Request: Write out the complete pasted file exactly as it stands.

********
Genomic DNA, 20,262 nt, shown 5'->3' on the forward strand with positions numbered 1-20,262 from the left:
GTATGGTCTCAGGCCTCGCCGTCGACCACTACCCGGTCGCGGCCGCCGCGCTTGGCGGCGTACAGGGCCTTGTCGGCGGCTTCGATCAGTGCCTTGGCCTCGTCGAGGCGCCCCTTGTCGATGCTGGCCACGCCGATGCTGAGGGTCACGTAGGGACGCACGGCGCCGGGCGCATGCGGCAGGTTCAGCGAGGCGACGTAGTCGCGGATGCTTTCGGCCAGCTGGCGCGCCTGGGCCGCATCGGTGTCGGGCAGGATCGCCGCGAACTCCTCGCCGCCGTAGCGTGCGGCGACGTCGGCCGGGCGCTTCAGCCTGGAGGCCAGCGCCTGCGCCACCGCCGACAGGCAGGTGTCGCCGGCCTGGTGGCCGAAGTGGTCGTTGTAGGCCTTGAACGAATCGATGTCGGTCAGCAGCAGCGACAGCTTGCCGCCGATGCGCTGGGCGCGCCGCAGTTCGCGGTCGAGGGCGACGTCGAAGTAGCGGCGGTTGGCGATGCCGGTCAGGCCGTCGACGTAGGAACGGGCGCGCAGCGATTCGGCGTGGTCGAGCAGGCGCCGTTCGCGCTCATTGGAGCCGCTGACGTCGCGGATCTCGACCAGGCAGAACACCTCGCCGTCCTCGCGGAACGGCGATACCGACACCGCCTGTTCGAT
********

Genomic DNA, 20,262 nt, shown 5'->3' on the forward strand with positions numbered 1-20,262 from the left:
GTATGGTCTCAGGCCTCGCCGTCGACCACTACCCGGTCGCGGCCGCCGCGCTTGGCGGCGTACAGGGCCTTGTCGGCGGCTTCGATCAGTGCCTTGGCCTCGTCGAGGCGCCCCTTGTCGATGCTGGCCACGCCGATGCTGAGGGTCACGTAGGGACGCACGGCGCCGGGCGCATGCGGCAGGTTCAGCGAGGCGACGTAGTCGCGGATGCTTTCGGCCAGCTGGCGCGCCTGGGCCGCATCGGTGTCGGGCAGGATCGCCGCGAACTCCTCGCCGCCGTAGCGTGCGGCGACGTCGGCCGGGCGCTTCAGCCTGGAGGCCAGCGCCTGCGCCACCGCCGACAGGCAGGTGTCGCCGGCCTGGTGGCCGAAGTGGTCGTTGTAGGCCTTGAACGAATCGATGTCGGTCAGCAGCAGCGACAGCTTGCCGCCGATGCGCTGGGCGCGCCGCAGTTCGCGGTCGAGGGCGACGTCGAAGTAGCGGCGGTTGGCGATGCCGGTCAGGCCGTCGACGTAGGAACGGGCGCGCAGCGATTCGGCGTGGTCGAGCAGGCGCCGTTCGCGCTCATTGGAGCCGCTGACGTCGCGGATCTCGACCAGGCAGAACACCTCGCCGTCCTCGCGGAACGGCGATACCGACACCGCCTGTTCGAT